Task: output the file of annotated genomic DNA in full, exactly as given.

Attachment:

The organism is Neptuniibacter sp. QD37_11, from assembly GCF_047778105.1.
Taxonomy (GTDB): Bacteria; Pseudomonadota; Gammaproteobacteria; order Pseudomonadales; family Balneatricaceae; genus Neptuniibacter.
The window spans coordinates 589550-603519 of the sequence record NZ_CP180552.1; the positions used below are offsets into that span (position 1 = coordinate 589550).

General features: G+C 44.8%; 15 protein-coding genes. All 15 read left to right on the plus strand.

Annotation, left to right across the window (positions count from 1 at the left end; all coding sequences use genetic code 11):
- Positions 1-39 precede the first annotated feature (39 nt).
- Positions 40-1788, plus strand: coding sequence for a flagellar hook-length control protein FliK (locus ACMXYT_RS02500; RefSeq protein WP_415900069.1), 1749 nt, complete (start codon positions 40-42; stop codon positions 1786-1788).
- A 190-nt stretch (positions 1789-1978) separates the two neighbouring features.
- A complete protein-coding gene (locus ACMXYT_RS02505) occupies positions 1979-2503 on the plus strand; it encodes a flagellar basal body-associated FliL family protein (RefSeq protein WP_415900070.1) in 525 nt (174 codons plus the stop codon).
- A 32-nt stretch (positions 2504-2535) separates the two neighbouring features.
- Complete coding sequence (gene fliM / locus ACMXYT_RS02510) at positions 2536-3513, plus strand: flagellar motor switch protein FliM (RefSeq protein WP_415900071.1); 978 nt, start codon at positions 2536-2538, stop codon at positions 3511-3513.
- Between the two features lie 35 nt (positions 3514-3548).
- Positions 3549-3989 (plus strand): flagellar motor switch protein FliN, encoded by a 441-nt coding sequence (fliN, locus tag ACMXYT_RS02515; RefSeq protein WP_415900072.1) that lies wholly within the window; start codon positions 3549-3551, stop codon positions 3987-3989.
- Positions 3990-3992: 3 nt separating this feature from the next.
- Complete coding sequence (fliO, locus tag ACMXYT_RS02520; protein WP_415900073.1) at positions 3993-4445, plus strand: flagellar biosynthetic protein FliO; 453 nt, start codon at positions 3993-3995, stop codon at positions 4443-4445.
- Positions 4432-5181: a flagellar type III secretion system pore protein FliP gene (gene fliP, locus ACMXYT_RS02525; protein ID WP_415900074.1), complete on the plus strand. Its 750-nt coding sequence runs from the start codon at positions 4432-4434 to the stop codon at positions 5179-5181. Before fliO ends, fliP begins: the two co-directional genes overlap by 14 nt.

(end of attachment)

The organism is Neptuniibacter sp. QD37_11, from assembly GCF_047778105.1.
Taxonomy (GTDB): Bacteria; Pseudomonadota; Gammaproteobacteria; order Pseudomonadales; family Balneatricaceae; genus Neptuniibacter.
The window spans coordinates 589550-603519 of the sequence record NZ_CP180552.1; the positions used below are offsets into that span (position 1 = coordinate 589550).

General features: G+C 44.8%; 15 protein-coding genes. All 15 read left to right on the plus strand.

Annotation, left to right across the window (positions count from 1 at the left end; all coding sequences use genetic code 11):
- Positions 1-39 precede the first annotated feature (39 nt).
- Positions 40-1788, plus strand: coding sequence for a flagellar hook-length control protein FliK (locus ACMXYT_RS02500; RefSeq protein WP_415900069.1), 1749 nt, complete (start codon positions 40-42; stop codon positions 1786-1788).
- A 190-nt stretch (positions 1789-1978) separates the two neighbouring features.
- A complete protein-coding gene (locus ACMXYT_RS02505) occupies positions 1979-2503 on the plus strand; it encodes a flagellar basal body-associated FliL family protein (RefSeq protein WP_415900070.1) in 525 nt (174 codons plus the stop codon).
- A 32-nt stretch (positions 2504-2535) separates the two neighbouring features.
- Complete coding sequence (gene fliM / locus ACMXYT_RS02510) at positions 2536-3513, plus strand: flagellar motor switch protein FliM (RefSeq protein WP_415900071.1); 978 nt, start codon at positions 2536-2538, stop codon at positions 3511-3513.
- Between the two features lie 35 nt (positions 3514-3548).
- Positions 3549-3989 (plus strand): flagellar motor switch protein FliN, encoded by a 441-nt coding sequence (fliN, locus tag ACMXYT_RS02515; RefSeq protein WP_415900072.1) that lies wholly within the window; start codon positions 3549-3551, stop codon positions 3987-3989.
- Positions 3990-3992: 3 nt separating this feature from the next.
- Complete coding sequence (fliO, locus tag ACMXYT_RS02520; protein WP_415900073.1) at positions 3993-4445, plus strand: flagellar biosynthetic protein FliO; 453 nt, start codon at positions 3993-3995, stop codon at positions 4443-4445.
- Positions 4432-5181: a flagellar type III secretion system pore protein FliP gene (gene fliP, locus ACMXYT_RS02525; protein ID WP_415900074.1), complete on the plus strand. Its 750-nt coding sequence runs from the start codon at positions 4432-4434 to the stop codon at positions 5179-5181. Before fliO ends, fliP begins: the two co-directional genes overlap by 14 nt.